Another year, another new head coach, and another year of headaches.
It must be time for New York Knicks basketball, which means it’s time to talk about Isiah Thomas’ guys and just how many games they’ll lose this season.
What’s that? Isiah was fired? Oh he wasn’t fired, but he was reassigned? Huh?
Whatever word the Knicks decided to use in describing the removal of Thomas from his coaching and Presidential duties is irrelevant, as the most important thing was that the man no longer makes any decisions of any importance regarding the franchise he worked his tail off driving into the ground.
Ironically, look for a number of Zeke’s guys to be among those responsible to any potential turnaround this season, as Nate Robinson, David Lee, Wilson Chandler and Mardy Collins should all see significant increases in both playing time and responsibility. All were drafted by Thomas while at the helm.
Of course now its all about Donnie Walsh and Mike D’Antoni, the men who will be in charge of reminding people that professional basketball (along with some long lost professionalism for that matter) can be found at the World’s Most Famous Arena.
With a new regime comes new hope, albeit no more than a glimmer of hope for a franchise that is coming off their second 23 win season in the past three campaigns.
If you’re looking for roster turnover, look again, because these Knicks look an awful lot like last years edition, although they do feature some minor adjustments, including first pick and European import Danilo Gallinari as well as point guard and Duke alum Chris Duhon.
Among the returning faces, only one has drawn the type of negative attention this team was hoping to move beyond following Thomas’s dismissal and that would be the Brooklyn boy himself, Stephon Marbury
No Knick begins the season more beleaguered than Marbury, while no Knick probably will be playing with a larger chip on his shoulder.
For what seems like the third or fourth consecutive season, we’ve been told that Marbury reported to camp in the greatest shape of his life, which means about as much to Knicks fans as how the sales of Dale and Thomas popcorn (yes, Isiah Thomas) is being effected by the current economic crisis.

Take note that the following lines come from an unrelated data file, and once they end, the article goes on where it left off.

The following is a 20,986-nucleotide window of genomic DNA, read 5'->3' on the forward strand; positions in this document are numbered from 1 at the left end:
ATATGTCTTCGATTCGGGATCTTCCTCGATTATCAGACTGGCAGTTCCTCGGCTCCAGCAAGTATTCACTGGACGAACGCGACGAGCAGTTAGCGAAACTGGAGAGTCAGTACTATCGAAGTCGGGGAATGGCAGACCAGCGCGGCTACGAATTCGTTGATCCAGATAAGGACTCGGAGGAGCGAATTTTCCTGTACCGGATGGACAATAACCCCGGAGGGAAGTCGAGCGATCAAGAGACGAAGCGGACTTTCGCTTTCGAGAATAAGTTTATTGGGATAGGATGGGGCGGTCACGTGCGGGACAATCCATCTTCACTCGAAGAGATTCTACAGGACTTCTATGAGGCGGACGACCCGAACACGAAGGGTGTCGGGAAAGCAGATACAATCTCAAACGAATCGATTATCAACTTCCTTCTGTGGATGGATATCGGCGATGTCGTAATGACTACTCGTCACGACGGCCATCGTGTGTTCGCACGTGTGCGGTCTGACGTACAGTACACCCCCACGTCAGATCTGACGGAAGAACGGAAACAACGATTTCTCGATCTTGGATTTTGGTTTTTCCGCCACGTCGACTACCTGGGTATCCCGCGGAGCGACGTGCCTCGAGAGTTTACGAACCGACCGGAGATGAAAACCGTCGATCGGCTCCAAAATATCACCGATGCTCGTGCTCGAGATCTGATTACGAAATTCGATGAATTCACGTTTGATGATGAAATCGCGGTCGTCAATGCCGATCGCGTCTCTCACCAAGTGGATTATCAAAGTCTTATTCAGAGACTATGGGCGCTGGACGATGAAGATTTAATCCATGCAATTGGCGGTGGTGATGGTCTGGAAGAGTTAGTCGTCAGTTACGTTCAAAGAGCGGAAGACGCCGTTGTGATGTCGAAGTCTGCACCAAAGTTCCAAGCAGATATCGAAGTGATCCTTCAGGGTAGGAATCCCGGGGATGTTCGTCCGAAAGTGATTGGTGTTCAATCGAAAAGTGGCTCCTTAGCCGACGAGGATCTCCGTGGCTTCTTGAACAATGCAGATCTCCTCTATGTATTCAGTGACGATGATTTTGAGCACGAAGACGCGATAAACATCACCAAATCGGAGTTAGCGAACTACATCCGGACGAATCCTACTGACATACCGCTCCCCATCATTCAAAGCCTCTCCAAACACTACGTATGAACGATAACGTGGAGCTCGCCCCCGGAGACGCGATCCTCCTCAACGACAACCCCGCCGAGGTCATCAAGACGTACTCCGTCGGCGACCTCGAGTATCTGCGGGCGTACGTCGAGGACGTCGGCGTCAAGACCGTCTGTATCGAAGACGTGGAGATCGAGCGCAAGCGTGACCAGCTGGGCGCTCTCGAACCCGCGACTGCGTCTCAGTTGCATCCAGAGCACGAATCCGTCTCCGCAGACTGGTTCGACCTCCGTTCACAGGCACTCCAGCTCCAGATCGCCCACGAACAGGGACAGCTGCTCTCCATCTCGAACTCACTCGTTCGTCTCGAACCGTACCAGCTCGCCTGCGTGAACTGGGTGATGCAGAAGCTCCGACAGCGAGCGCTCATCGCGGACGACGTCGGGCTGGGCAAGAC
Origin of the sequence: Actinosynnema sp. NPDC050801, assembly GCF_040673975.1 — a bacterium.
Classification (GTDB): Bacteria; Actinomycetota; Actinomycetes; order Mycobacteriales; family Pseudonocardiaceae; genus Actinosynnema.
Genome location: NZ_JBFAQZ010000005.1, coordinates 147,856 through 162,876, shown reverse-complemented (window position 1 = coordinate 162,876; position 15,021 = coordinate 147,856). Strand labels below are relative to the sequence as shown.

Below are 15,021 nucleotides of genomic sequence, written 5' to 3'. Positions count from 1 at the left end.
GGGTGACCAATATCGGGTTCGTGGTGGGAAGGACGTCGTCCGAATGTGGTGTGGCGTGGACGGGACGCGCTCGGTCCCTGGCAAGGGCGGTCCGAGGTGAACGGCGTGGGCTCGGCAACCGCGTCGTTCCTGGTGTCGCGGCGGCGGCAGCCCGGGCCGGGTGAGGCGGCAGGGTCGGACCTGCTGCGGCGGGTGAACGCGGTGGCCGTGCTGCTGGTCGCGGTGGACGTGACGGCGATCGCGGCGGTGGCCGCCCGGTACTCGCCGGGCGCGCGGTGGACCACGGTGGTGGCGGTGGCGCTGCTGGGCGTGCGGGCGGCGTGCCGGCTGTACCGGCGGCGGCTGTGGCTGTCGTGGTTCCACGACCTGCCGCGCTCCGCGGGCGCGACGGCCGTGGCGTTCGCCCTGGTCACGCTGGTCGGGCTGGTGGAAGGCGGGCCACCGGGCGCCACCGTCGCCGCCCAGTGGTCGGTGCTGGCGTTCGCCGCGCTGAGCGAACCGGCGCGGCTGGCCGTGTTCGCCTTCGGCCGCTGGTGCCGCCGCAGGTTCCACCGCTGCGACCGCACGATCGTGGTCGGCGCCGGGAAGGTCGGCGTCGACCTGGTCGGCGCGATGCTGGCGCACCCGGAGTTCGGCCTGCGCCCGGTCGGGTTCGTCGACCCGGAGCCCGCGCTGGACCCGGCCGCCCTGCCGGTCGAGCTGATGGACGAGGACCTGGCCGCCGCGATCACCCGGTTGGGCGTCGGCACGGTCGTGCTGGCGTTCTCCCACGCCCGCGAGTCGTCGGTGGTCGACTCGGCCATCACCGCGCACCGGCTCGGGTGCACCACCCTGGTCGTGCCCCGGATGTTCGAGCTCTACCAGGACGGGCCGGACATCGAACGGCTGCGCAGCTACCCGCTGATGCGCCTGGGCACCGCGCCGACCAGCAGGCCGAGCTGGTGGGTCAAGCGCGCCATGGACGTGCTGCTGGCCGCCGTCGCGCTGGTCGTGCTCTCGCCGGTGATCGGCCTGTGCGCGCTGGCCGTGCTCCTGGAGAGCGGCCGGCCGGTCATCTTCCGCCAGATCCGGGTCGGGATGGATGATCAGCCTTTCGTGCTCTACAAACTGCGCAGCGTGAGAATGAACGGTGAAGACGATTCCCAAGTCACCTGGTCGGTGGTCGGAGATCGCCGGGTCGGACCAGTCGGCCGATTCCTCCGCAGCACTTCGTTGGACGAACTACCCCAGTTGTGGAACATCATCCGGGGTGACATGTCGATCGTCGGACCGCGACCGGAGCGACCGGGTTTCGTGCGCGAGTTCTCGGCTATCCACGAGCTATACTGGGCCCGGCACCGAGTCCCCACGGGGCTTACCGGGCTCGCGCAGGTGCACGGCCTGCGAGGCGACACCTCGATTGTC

Of course the popular belief continues to be that it is not a matter of whether or not Stephon will finish the season in a Knicks uniform, but rather how quickly he’s sporting new colors in his $15 sneakers.
For now, as recently as tonight’s preseason game, Marbury in fact did find himself in unfamiliar territory- the starting lineup- as D’Antoni replaced the struggling Jamal Crawford in hopes of finding new chemistry among his starting five.
Its only preseason, but Steph has looked decent enough to earn minutes, and in my opinion, combined with Duhon’s lack of anything spectacular, earn back his starting spot full time.
Duhon has been an adequate backup in his career, and his new contract hardly justifies the fact that D’Antoni favors him in the starting lineup, as a motivated Stephon Marbury will give his team a better chance to win basketball games, plain and simple.
For all the negative surrounding Steph, and there is no shortage of it, the guy has plenty to prove in the final year of his contract. He wants to play, and if he wont get time in New York, he’ll do his best to showcase himself in an effort to land elsewhere, meaning it could easily be a win-win for the Knicks, as long as number three sees enough action to garner interest.
With opening night a week away, the Stephon Marbury saga continues to intrigue (me, at least) and I’ll make a bold prediction I actually made months ago that the Knicks starting lineup will include Marbury when the season tips off.
Does it matter? Probably not, as the Knicks appear destined to finish below .500 for an eight consecutive season.
That being said, there is finally legitimate reason to hope, no matter how much or how little, as a new hierarchy has been established, even if the cast of characters remains mostly the same.
To Knicks fan I would stress patience, because fixing this mess of a franchise can happen, but only one 'steph' at a time.